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zedz wrote:
I mentioned this film in the Best Films You've Never seen thread - it's long been on my must-see list, even though the critical consensus is that it's a stinker. (Which was confirmed by one of the responses on that thread) Actually, the fact that it's been so consistently panned just makes me more curious: it sounds so intriguing, it seems to be a dream project for Resnais, so how could it go so wrong?

It does have it's vocal supporters though. I believe Hoberman and Rosenbaum have both mentioned their affection for it at different times.


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PostPosted: Wed Oct 04, 2006 8:54 pm 
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miless wrote:
maybe it will be released along-side Last Year at Marienbad (whenever that one may come out)?

Marienbad is already available in a rather nice edition from optimum and here is a price comparison of the various U.K. retailers.

It also has great extras:

In The Labyrinth Of Marienbad (Documentary)
Introduction By Film Critic Ginette Vincendean
Short Film By Alain Resnais Toute La Memoire Du Monde
Trailer

The transfer looks excellent to my eyes and it definitely shits all over the awful out of print U.S. edition and it's bloody cheap at the moment so my advice is to buy it now. I can post screen caps on the screen caps thread if anyone is interested.

Dylan wrote:
When I see the boot, I'll report back here

I hope you have a different bootleg version to the one I have because mine is fucking abysmal. I have heard a lot of comments on the wonderful cinematography of Jean Boffety in this film but my copy looks more like it was shot by Nick Zedd. Bloody hideous! I found this ruined much of the impact of the film - when watching a film in a quality of this calibre it's a bit like looking at a bad quality photocopy of Monet and impossible to judge on a visual level. What I can say, however, is that the editing and structure is classic 60s Resnais with a thorough exploration of his often explored themes of existence, identity and memory. I didn't find it to be as good as Marienbad, La Guerre est Finie or Hiroshima mon Amour (one of my top ten films of all time) but then one of the key elemets, the visual, was missing from my viewing. If a decent edition was available for viewing then my opinion might be much higher than it is, and I already rate it quite highly.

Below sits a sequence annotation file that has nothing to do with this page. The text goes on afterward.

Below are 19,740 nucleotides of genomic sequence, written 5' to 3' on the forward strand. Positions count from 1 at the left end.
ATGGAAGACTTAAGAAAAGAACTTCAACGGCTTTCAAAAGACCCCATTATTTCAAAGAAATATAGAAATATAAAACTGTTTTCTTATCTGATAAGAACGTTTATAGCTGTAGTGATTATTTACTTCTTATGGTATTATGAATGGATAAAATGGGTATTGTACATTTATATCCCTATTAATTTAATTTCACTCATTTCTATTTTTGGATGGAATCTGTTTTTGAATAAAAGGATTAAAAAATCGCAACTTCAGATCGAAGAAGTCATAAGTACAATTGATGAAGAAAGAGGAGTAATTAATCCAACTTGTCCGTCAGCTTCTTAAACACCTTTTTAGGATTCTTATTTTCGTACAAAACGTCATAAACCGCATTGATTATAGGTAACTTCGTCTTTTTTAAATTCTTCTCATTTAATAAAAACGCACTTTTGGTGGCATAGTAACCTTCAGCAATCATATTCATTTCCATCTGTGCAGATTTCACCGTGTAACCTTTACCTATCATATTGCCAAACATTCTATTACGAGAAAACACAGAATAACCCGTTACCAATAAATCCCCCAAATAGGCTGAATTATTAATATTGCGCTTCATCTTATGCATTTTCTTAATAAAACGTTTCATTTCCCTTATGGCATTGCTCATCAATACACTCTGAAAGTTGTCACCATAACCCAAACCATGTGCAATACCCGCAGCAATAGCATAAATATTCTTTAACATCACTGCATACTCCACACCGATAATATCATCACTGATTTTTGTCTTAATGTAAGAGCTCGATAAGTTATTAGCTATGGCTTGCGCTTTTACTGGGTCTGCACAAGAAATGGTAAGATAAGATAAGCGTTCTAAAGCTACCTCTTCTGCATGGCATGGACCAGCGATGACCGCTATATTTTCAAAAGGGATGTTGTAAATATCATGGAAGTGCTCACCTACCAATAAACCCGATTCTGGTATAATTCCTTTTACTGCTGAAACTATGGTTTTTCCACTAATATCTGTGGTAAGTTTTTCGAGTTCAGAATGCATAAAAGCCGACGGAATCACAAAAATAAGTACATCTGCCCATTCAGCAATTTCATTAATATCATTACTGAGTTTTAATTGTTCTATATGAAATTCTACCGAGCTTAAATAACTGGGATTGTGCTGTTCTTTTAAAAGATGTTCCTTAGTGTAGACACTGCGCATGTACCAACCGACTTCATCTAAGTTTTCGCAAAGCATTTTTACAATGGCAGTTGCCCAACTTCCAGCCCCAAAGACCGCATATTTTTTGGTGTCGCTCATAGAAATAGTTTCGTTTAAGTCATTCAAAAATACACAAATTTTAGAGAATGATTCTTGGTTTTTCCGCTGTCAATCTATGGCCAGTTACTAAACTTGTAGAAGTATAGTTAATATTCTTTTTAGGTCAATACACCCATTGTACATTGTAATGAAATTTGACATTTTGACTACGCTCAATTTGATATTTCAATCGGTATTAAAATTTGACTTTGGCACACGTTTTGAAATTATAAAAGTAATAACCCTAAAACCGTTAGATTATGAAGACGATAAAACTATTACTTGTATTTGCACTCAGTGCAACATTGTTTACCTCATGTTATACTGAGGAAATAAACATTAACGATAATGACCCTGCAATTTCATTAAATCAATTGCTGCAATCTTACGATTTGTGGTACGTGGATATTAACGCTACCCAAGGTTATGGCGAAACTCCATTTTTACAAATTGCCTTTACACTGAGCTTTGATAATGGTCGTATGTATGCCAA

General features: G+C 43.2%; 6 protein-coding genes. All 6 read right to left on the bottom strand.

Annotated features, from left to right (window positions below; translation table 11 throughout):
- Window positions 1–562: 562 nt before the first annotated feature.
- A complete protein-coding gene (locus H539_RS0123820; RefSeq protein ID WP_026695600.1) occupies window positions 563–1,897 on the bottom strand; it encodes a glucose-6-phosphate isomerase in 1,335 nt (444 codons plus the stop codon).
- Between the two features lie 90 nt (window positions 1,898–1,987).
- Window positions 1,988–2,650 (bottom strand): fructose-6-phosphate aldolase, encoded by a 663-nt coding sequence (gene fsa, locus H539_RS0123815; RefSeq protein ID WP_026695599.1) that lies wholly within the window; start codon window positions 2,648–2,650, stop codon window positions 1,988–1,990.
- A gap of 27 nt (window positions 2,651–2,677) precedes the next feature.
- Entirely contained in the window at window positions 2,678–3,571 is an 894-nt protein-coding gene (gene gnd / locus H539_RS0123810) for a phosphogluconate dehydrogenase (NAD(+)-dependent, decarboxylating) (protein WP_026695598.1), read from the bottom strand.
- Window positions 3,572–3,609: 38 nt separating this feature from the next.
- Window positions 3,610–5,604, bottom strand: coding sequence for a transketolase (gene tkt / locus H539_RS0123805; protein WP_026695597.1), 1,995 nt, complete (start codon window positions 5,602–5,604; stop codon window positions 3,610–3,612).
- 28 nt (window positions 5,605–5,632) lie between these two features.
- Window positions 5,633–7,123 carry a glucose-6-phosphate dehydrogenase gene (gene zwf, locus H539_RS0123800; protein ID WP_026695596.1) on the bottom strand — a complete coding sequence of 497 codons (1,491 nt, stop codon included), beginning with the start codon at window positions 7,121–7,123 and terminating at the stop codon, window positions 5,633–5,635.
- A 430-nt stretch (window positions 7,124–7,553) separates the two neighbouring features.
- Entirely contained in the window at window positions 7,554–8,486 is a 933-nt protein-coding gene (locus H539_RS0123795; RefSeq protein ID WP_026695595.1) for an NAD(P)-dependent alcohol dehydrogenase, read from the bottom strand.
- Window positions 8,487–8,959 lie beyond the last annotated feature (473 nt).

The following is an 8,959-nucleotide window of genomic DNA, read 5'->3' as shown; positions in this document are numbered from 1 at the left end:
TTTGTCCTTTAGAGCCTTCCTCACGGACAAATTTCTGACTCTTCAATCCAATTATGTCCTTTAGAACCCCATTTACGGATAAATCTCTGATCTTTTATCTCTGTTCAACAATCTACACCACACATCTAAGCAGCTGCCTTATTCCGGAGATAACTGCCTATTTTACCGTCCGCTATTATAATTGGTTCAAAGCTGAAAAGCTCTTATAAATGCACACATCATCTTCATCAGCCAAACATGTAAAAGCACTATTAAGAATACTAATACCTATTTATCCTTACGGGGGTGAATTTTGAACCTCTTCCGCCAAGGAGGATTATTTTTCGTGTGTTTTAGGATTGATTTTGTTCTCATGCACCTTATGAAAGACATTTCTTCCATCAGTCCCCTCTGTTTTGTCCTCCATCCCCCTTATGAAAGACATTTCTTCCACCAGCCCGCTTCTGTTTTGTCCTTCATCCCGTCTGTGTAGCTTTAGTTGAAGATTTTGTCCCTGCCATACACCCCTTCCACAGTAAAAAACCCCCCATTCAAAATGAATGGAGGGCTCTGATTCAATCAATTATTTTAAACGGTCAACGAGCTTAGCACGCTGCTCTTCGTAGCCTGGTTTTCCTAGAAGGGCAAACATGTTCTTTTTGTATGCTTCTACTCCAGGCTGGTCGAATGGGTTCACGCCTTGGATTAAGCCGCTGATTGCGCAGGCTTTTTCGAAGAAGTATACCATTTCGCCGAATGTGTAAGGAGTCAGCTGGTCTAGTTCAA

Another interesting aspect of the film for those into modern ('classical') music is the occasional and very effective use of music by Krzysztof Penderecki. This is also notable in some of Resnais later films from the 1980s with the music of Hans Werner Henze, particularly L'Amour à mort, a film which I rate very highly indeed.


Last edited by vogler on Thu Oct 05, 2006 8:03 am, edited 2 times in total.

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PostPosted: Wed Oct 04, 2006 9:19 pm 
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Resnais is surely a contender for most under-represented major (Western European) auteur on DVD. I am in the plebeian situation of having seen nothing post-Marienbad.

However, I don't know how his path of literary influence led from the experimentalism of Marguerite Duras to the tepidity of Alan Ayckbourn.


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PostPosted: Wed Oct 04, 2006 9:57 pm